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Summit County Public Health Commissioner Warns of COVID-19 Outbreaks if Schools Drop Mask Requirements

A photo of an empty desk and chairs in a classroom
Dan Konik
/
Statehouse News Bureau
As school districts begin to examine COVID-19 protocols for the upcoming school year, Summit County public health commissioner Donna Skoda is worried that dropping mask requirements will lead to new outbreaks.

As schools review their COVID-19 protocols for next year, Summit County’s public health commissioner is voicing concerns about new outbreaks of the virus if districts drop mask requirements.

Donna Skoda says masks continue to be the best way to keep unvaccinated populations safe, particularly children under the age of 12 who can’t yet get the vaccine. She worries about the safety of these students if masks are no longer required in their school.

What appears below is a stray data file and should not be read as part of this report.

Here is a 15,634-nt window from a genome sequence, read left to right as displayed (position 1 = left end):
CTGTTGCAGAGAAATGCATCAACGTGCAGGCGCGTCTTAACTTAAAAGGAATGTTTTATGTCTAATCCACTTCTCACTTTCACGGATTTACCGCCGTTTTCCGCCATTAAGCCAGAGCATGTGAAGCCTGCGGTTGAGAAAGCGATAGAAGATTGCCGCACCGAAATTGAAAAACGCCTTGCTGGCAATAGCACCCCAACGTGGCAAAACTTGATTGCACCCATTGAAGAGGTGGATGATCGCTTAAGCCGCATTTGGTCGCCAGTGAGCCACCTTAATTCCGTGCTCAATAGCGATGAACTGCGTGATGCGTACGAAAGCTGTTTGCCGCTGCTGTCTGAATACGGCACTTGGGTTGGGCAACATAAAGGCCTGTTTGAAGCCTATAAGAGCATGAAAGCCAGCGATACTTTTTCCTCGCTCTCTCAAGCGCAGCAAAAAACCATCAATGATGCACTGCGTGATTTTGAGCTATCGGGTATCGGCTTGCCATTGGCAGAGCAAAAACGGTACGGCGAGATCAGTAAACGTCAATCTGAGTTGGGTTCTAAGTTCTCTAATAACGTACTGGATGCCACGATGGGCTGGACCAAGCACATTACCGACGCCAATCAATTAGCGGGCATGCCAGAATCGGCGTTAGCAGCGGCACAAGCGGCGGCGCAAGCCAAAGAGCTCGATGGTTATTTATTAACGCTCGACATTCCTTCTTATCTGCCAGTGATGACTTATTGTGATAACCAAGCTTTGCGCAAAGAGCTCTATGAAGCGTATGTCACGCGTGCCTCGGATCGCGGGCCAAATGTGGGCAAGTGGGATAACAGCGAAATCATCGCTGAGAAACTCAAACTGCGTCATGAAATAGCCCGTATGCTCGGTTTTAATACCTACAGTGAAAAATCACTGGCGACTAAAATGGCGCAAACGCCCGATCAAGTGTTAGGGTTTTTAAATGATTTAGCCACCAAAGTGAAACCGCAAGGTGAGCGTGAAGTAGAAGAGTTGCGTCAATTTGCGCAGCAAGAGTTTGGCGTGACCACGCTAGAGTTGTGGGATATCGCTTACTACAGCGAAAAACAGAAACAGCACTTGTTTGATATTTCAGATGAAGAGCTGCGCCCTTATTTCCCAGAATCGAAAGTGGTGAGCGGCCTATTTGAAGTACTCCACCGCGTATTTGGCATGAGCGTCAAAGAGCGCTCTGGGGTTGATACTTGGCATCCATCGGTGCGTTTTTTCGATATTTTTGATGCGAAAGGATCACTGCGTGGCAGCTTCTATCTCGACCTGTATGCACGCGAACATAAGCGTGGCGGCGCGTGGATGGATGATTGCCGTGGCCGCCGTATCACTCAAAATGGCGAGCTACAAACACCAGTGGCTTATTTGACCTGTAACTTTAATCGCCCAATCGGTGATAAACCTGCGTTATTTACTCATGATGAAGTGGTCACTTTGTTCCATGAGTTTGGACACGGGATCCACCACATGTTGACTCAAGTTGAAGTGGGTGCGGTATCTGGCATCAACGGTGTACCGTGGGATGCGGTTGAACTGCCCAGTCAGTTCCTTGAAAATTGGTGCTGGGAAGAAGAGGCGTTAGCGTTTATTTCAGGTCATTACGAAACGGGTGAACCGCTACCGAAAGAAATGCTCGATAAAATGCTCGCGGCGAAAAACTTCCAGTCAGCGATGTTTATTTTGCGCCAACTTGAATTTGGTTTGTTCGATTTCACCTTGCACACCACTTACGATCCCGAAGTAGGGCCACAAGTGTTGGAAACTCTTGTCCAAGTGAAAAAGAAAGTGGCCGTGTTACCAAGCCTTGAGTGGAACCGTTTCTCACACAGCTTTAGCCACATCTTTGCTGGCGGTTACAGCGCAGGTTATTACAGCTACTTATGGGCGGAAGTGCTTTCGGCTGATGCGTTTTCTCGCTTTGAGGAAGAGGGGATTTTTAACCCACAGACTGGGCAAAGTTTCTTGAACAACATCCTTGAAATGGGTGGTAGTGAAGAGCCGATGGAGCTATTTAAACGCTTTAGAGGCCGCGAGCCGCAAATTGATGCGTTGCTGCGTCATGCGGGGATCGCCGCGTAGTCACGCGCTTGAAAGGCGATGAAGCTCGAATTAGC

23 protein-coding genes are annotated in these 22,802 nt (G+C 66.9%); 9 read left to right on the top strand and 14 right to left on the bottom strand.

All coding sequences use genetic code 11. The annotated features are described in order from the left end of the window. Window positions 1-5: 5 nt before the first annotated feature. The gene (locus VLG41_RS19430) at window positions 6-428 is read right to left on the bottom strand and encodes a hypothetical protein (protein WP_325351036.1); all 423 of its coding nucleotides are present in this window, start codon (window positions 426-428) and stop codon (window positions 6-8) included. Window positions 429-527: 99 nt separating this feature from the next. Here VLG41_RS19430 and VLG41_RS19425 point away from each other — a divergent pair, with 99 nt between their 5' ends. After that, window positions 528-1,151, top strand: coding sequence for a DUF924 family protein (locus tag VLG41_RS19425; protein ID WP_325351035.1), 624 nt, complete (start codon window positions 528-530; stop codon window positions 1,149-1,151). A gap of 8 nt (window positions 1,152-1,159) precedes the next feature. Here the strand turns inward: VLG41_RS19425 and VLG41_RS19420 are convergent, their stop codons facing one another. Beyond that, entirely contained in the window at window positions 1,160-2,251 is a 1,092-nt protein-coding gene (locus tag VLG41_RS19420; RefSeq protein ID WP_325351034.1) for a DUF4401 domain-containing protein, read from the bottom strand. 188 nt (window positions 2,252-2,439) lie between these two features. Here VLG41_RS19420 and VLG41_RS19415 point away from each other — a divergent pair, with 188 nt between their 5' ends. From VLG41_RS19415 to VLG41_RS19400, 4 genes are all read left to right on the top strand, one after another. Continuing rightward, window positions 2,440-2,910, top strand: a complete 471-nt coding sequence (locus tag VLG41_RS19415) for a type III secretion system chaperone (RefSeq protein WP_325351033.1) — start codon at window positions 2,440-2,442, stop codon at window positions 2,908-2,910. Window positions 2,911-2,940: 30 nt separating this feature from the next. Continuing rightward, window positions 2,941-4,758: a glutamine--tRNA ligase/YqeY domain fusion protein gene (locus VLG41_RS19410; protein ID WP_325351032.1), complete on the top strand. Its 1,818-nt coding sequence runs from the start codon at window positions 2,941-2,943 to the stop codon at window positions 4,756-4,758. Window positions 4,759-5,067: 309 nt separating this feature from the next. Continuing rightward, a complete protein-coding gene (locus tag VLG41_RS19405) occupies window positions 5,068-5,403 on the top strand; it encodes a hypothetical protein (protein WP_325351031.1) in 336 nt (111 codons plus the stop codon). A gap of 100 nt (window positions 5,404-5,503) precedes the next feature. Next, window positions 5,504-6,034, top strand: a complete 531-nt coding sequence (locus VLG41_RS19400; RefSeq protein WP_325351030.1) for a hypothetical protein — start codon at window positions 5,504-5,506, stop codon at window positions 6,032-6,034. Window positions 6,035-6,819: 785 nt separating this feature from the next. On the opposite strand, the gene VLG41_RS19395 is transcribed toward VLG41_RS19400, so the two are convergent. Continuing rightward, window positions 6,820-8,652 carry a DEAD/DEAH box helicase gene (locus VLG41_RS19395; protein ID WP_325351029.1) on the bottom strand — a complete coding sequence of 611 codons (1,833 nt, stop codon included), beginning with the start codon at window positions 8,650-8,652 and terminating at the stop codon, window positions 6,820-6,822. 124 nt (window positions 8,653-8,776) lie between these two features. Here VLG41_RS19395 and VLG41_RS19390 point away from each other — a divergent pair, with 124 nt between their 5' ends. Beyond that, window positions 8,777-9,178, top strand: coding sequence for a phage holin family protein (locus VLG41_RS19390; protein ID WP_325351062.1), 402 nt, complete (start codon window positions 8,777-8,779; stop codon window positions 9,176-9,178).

“A parent is going to have to talk to their child: ‘It’s important that you wear a mask until you get vaccinated.’”

Without teachers and other school officials enforcing mask wearing, Skoda worries there will be classroom outbreaks, something she says didn’t happen a lot last school year thanks to masks and social distancing.

Skoda on what's different for the coming school year
Health Commissioner Donna Skoda

"Last year, we did not see a lot of classroom spread, and it’s because the schools, teachers were enforcing all of the masking. You had to wear a mask. You had to stay away from each other. You had to sit three to six feet apart. It made a huge difference.”

Skoda urges parents of unvaccinated students to talk to them about the importance of wearing a mask in school. She hopes that children who contract COVID-19 have mild symptoms but is more concerned with unvaccinated students bringing the virus home to immunocompromised family members.